The Bite of the Mango
Robin Farrell Edmunds
Twelve-year-old Mariatu Kamara often prayed for new clothes, for a good harvest, or for a nice man to marry when she got older. Then, one day in 1999, the Sierra Leone native prayed for something quite different: “Please let me die quickly. Let it be over quickly. Let my family, if they have been captured by the rebels all die quickly, too. Don’t let the rebels cut my body piece by piece.”
Her prayers went unanswered. When members of the Revolutionary United Front (RUF) attacked their village, she did survive, as did her family, but the rebels chopped off both her hands.
It’s a time and place probably unfamiliar to most readers, not to mention incomprehensible. Before the attack, Mariatu lived simply, spending mornings working in the community garden, afternoons playing hide and seek with cousins. After the attack, she recovered in a hospital in Freetown, the nation’s capital, but quality of life slipped even further when she discovered that she was pregnant.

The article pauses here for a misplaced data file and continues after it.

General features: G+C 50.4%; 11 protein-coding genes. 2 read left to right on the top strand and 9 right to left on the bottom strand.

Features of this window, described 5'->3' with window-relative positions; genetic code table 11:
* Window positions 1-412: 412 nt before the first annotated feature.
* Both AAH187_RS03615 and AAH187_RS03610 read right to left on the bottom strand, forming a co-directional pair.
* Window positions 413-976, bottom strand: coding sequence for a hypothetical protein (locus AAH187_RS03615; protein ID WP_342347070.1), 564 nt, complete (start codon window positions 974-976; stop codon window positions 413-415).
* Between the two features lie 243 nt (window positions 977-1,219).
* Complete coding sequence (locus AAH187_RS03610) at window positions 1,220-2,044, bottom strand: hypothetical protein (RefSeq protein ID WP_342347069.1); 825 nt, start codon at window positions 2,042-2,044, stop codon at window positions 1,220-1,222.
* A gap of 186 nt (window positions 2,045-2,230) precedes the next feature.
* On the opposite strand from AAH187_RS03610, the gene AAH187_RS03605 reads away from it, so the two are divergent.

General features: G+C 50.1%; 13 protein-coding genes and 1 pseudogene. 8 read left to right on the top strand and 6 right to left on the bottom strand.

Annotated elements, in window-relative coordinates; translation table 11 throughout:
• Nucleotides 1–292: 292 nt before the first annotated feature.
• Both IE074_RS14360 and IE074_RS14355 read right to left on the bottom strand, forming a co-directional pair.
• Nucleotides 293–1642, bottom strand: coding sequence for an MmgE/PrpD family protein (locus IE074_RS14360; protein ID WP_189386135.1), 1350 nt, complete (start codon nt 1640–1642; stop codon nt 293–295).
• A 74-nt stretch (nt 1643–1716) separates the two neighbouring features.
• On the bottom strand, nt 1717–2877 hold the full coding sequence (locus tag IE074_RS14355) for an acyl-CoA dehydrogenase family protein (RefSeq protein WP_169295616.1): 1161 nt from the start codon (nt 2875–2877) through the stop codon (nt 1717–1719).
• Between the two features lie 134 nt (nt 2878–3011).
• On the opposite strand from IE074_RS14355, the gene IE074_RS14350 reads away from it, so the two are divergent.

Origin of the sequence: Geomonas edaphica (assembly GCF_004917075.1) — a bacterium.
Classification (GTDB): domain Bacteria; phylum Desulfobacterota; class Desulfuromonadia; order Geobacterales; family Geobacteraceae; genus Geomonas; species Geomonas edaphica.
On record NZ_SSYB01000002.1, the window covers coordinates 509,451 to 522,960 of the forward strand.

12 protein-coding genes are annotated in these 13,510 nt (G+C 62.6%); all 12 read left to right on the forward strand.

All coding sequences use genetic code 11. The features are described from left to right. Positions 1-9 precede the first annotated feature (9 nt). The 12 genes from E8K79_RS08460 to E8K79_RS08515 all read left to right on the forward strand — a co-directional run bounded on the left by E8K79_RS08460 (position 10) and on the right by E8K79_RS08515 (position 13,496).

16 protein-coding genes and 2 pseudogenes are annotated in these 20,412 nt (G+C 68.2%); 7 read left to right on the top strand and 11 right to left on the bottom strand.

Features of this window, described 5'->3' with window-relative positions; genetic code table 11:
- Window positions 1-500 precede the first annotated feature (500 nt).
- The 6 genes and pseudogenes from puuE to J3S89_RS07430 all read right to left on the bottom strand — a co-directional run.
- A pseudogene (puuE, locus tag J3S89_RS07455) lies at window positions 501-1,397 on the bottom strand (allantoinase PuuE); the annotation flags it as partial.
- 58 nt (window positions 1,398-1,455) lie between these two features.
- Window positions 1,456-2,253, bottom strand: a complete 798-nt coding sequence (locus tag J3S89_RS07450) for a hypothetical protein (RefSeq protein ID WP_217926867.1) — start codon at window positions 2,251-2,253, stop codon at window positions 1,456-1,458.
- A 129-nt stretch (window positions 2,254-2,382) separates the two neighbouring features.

Mariatu moved to Toronto in 2002, sponsored by a local family. She currently attends college, is a representative for UNICEF, and tours North Amer-ica in speaking engagements. Mariatu narrates her story by intertwining two time periods: life before the attack and life after. When using words unique to her culture, she always defines what she’s referencing. For example, she mentions a tamalangba, “what we call a whipping stick, made from a long thick weed that grows everywhere.”
This is the story of the results of war as seen through a child’s eyes, re-told by a young woman who lived through it. Despite the intense sub-ject matter, the book is not overly graphic or gratuitous. It’s recommended for older teens, but adults won’t be able to put the book down either. It appears Mariatu took her mother’s advice: “It’s bad what happened to you. But you must see the positive in every-thing.”
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